Proms 2018: pre-première questions with Andrew Norman

by 5:4

Tonight’s Prom includes a short orchestral work by US composer Andrew Norman, titled Spiral. Here are his answers to my pre-première questions, together with the programme note for the piece. Many thanks to Andrew for his responses.

1. For anyone not yet familiar with it, could you give a brief summary of your music, i.e. characteristics, outlook, aesthetic, etc.?

Such a tough question!! I write music that is often about the process (or struggle) of making something. I think the best ideas in my pieces are trying to form themselves in real time, they are trying to become something as they go. I don’t like to present material so much as unleash it in an unformed state and watch it find its true self. I love the idea that a piece of music can be like tracing a thought through a brain. Sometimes that thought’s journey is focused and sustained, and other times it is filled with non-sequiturs, wrong turns, and crazy tangents. A lot of my music explores the rhetoric of juxtaposition, jump cuts, and fragmentation. Ideas are chopped into little pieces and made to jostle around with each other, constantly reframing and intercutting each other.  I tend toward timbres that are on the rough and raw end of the spectrum, and I especially love using these sounds not as a replacement for traditionally beautiful sounds, but as a foil, or an expansion, of them. My music is often highly kinetic, and it relies heavily on the physicality, the visual theatre, of instrumental playing for its full effect. I really believe in live instrumental performance, and there are aspects to many of my pieces which can’t be gleaned from a recording (my apologies to the radio audience!).

2. What led to you becoming a composer? Did/does it feel like a choice?

I’ve been a performer since I was a child, and I played in orchestra all throughout school. Writing music felt like a natural extension of my activities as a musician when I was younger. As I’ve gotten older, writing has definitely gotten harder, and a lot less natural-feeling, but I keep at it in hopes that someday I will stumble onto something of which I can be proud.

3. Where did you study? Who/what have been the most important influences on your work?

I studied at the University of Southern California and at Yale. I’ve had some amazing teachers, including Donald Crockett, Stephen Hartke, Aaron Kernis and Martin Bresnick.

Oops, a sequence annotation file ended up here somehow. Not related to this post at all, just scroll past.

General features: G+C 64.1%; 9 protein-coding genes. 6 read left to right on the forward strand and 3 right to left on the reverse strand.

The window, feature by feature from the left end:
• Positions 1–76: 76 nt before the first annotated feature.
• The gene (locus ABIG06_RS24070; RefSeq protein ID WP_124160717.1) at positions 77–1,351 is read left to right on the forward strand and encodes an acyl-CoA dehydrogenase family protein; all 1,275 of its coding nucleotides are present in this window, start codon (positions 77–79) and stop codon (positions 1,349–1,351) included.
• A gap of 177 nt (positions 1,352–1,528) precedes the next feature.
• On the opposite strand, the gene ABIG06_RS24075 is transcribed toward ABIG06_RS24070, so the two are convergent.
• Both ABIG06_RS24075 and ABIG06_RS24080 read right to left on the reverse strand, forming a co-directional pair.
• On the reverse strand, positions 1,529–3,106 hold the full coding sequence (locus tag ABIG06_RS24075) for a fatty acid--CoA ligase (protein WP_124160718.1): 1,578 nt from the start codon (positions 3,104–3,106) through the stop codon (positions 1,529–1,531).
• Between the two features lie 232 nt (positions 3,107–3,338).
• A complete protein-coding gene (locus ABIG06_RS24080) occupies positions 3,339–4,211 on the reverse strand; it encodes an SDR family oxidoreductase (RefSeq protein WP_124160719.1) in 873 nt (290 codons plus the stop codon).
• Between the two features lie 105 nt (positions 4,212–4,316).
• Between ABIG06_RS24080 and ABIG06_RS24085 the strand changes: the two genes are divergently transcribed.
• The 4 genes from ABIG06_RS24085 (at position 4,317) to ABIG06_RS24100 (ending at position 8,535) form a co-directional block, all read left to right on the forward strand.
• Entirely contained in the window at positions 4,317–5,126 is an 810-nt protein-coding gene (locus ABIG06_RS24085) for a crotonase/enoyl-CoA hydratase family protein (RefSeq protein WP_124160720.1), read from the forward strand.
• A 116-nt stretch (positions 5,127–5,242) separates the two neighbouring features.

4. How do you go about writing a new piece? To what extent do you start with a ‘blank slate’ and/or use existing methods/materials?

Starting a new piece is always dreadful for me. I feel lost for a really long time. I feel like I’ve forgotten how to write music, and that I may never be able to do it again. Sometimes in this lost state I sketch random fragments of musical ideas. Sometimes I improvise on the viola and the piano, usually thinking about a particular physical gesture as a starting point. I work in a really non-linear, fragmented, aimless way for a long time. Usually what happens is that at a certain point, months and months later, something falls into place, some small connection between sounds or ideas, that allows me to begin to make sense and shape of what I’m doing. More connections become clear, and at the last possible moment (or just past it) everything – the sounds, the forms, the conceits – falls into some semblance of place and I have a piece. And then after the first performance, when I know more about what I’ve done, I go back and rewrite everything.

5. How does the piece sit in relation to your previous work? Why did you particularly compose this piece at this time?

Spiral explores some themes that I return to often in my work: organic growth, gradual accretion, the slow formation of a musical thought through repetition, the compression and expansion of time, the relationship of physical gesture to expression in string playing, and the spatialization of sound within a traditional orchestra. Spiral is what I like to call a one-idea piece. Like the third movement of Play or the last movement The Companion Guide to Rome, it really is about the gradual formation of one single thing. I was trying to capture the sense of watching something slowly come into, and then perhaps move past, focus. Or perhaps it is the idea of zooming out on a fractal, or of regarding one’s receding selves in a multi-sided mirror chamber. As with a lot of my work, Escher-esque geometries are not too far buried beneath the surface. Practically speaking, Spiral exists because I was asked by Simon Rattle to write a five-minute orchestral piece for one of his last concerts as music director of the Berlin Philharmonic. I knew I wanted to create a single big shape with my five minutes of Philharmonic time, and Spiral is the result.

6. If people really like your piece, what other music of yours would you recommend they check out?

There are nice recordings of my pieces Play, Switch, and The Companion Guide to Rome available commercially. But I am always a little reticent to recommend my recordings – not because the players and the performances aren’t spectacular and compelling (they are), but more because I make music for live performance, and a recording for me is only an artifact, a documentation, of a particular experience, and not the experience itself. Go see it live!

7. What’s next?

I’m very late on a big piece for the Los Angeles Philharmonic, and on a cello concerto for Johannes Moser.

Spiral – programme note

Commissioned by the Berlin Philharmonic to be part of Simon Rattle’s final season with that orchestra, Spiral is a short piece that traces the transformations of a small number of instrumental gestures as they orbit each other in ever-contracting circles.
—Andrew Norman

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